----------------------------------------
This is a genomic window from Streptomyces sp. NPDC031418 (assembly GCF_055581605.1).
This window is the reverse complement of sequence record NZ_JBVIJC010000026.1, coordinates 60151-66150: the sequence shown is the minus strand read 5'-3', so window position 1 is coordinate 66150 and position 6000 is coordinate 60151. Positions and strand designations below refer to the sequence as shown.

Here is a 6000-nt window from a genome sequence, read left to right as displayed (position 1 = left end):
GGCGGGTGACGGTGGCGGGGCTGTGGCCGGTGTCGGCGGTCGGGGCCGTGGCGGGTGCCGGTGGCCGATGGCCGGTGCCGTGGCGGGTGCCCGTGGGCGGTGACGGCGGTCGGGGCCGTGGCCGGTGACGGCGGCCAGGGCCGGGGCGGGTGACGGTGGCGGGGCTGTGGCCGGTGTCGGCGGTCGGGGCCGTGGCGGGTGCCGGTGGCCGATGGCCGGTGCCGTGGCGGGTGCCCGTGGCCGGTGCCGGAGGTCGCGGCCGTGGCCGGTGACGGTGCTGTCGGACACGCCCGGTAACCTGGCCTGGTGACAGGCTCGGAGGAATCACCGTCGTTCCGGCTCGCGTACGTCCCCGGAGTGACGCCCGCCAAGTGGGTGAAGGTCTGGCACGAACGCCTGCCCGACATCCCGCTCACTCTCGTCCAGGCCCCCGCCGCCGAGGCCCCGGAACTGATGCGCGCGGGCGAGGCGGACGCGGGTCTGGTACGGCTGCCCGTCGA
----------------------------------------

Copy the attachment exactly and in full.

This is a genomic window from Streptomyces sp. NPDC031418 (assembly GCF_055581605.1).
This window is the reverse complement of sequence record NZ_JBVIJC010000026.1, coordinates 60151-66150: the sequence shown is the minus strand read 5'-3', so window position 1 is coordinate 66150 and position 6000 is coordinate 60151. Positions and strand designations below refer to the sequence as shown.

Here is a 6000-nt window from a genome sequence, read left to right as displayed (position 1 = left end):
GGCGGGTGACGGTGGCGGGGCTGTGGCCGGTGTCGGCGGTCGGGGCCGTGGCGGGTGCCGGTGGCCGATGGCCGGTGCCGTGGCGGGTGCCCGTGGGCGGTGACGGCGGTCGGGGCCGTGGCCGGTGACGGCGGCCAGGGCCGGGGCGGGTGACGGTGGCGGGGCTGTGGCCGGTGTCGGCGGTCGGGGCCGTGGCGGGTGCCGGTGGCCGATGGCCGGTGCCGTGGCGGGTGCCCGTGGCCGGTGCCGGAGGTCGCGGCCGTGGCCGGTGACGGTGCTGTCGGACACGCCCGGTAACCTGGCCTGGTGACAGGCTCGGAGGAATCACCGTCGTTCCGGCTCGCGTACGTCCCCGGAGTGACGCCCGCCAAGTGGGTGAAGGTCTGGCACGAACGCCTGCCCGACATCCCGCTCACTCTCGTCCAGGCCCCCGCCGCCGAGGCCCCGGAACTGATGCGCGCGGGCGAGGCGGACGCGGGTCTGGTACGGCTGCCCGTCGA